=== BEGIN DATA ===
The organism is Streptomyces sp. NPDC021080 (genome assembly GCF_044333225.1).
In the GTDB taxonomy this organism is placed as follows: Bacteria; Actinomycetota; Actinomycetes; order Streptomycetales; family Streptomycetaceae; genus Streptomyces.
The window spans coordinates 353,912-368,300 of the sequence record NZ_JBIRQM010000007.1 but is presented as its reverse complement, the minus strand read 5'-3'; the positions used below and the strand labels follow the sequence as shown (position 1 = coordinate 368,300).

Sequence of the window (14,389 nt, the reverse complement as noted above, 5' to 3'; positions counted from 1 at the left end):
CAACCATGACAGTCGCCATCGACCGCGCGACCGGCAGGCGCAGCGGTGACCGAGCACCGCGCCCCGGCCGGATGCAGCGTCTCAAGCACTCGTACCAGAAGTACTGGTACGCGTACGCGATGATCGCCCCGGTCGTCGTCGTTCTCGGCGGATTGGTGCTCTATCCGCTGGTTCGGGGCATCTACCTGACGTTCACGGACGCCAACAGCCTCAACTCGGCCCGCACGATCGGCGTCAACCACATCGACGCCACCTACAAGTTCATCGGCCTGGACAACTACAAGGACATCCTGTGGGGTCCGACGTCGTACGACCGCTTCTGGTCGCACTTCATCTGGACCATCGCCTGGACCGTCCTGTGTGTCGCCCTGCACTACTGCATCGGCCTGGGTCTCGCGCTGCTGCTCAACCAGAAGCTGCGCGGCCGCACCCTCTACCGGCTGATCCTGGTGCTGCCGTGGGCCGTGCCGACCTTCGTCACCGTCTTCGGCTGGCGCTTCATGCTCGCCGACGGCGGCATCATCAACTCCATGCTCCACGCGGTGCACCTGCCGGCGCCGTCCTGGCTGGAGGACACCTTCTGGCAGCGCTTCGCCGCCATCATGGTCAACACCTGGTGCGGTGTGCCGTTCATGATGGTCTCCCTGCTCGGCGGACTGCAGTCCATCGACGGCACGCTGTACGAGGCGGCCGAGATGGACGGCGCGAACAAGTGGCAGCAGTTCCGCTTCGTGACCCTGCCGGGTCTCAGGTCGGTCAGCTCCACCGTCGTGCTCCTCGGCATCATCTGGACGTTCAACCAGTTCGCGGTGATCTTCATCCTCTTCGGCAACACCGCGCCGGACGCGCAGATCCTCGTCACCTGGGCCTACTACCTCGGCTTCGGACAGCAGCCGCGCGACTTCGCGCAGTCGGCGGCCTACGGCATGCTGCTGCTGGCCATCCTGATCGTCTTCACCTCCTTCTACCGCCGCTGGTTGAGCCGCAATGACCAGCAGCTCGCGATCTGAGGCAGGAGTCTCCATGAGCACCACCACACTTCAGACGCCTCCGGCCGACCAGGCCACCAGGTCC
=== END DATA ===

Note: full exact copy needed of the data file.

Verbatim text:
The organism is Streptomyces sp. NPDC021080 (genome assembly GCF_044333225.1).
In the GTDB taxonomy this organism is placed as follows: Bacteria; Actinomycetota; Actinomycetes; order Streptomycetales; family Streptomycetaceae; genus Streptomyces.
The window spans coordinates 353,912-368,300 of the sequence record NZ_JBIRQM010000007.1 but is presented as its reverse complement, the minus strand read 5'-3'; the positions used below and the strand labels follow the sequence as shown (position 1 = coordinate 368,300).

Sequence of the window (14,389 nt, the reverse complement as noted above, 5' to 3'; positions counted from 1 at the left end):
CAACCATGACAGTCGCCATCGACCGCGCGACCGGCAGGCGCAGCGGTGACCGAGCACCGCGCCCCGGCCGGATGCAGCGTCTCAAGCACTCGTACCAGAAGTACTGGTACGCGTACGCGATGATCGCCCCGGTCGTCGTCGTTCTCGGCGGATTGGTGCTCTATCCGCTGGTTCGGGGCATCTACCTGACGTTCACGGACGCCAACAGCCTCAACTCGGCCCGCACGATCGGCGTCAACCACATCGACGCCACCTACAAGTTCATCGGCCTGGACAACTACAAGGACATCCTGTGGGGTCCGACGTCGTACGACCGCTTCTGGTCGCACTTCATCTGGACCATCGCCTGGACCGTCCTGTGTGTCGCCCTGCACTACTGCATCGGCCTGGGTCTCGCGCTGCTGCTCAACCAGAAGCTGCGCGGCCGCACCCTCTACCGGCTGATCCTGGTGCTGCCGTGGGCCGTGCCGACCTTCGTCACCGTCTTCGGCTGGCGCTTCATGCTCGCCGACGGCGGCATCATCAACTCCATGCTCCACGCGGTGCACCTGCCGGCGCCGTCCTGGCTGGAGGACACCTTCTGGCAGCGCTTCGCCGCCATCATGGTCAACACCTGGTGCGGTGTGCCGTTCATGATGGTCTCCCTGCTCGGCGGACTGCAGTCCATCGACGGCACGCTGTACGAGGCGGCCGAGATGGACGGCGCGAACAAGTGGCAGCAGTTCCGCTTCGTGACCCTGCCGGGTCTCAGGTCGGTCAGCTCCACCGTCGTGCTCCTCGGCATCATCTGGACGTTCAACCAGTTCGCGGTGATCTTCATCCTCTTCGGCAACACCGCGCCGGACGCGCAGATCCTCGTCACCTGGGCCTACTACCTCGGCTTCGGACAGCAGCCGCGCGACTTCGCGCAGTCGGCGGCCTACGGCATGCTGCTGCTGGCCATCCTGATCGTCTTCACCTCCTTCTACCGCCGCTGGTTGAGCCGCAATGACCAGCAGCTCGCGATCTGAGGCAGGAGTCTCCATGAGCACCACCACACTTCAGACGCCTCCGGCCGACCAGGCCACCAGGTCC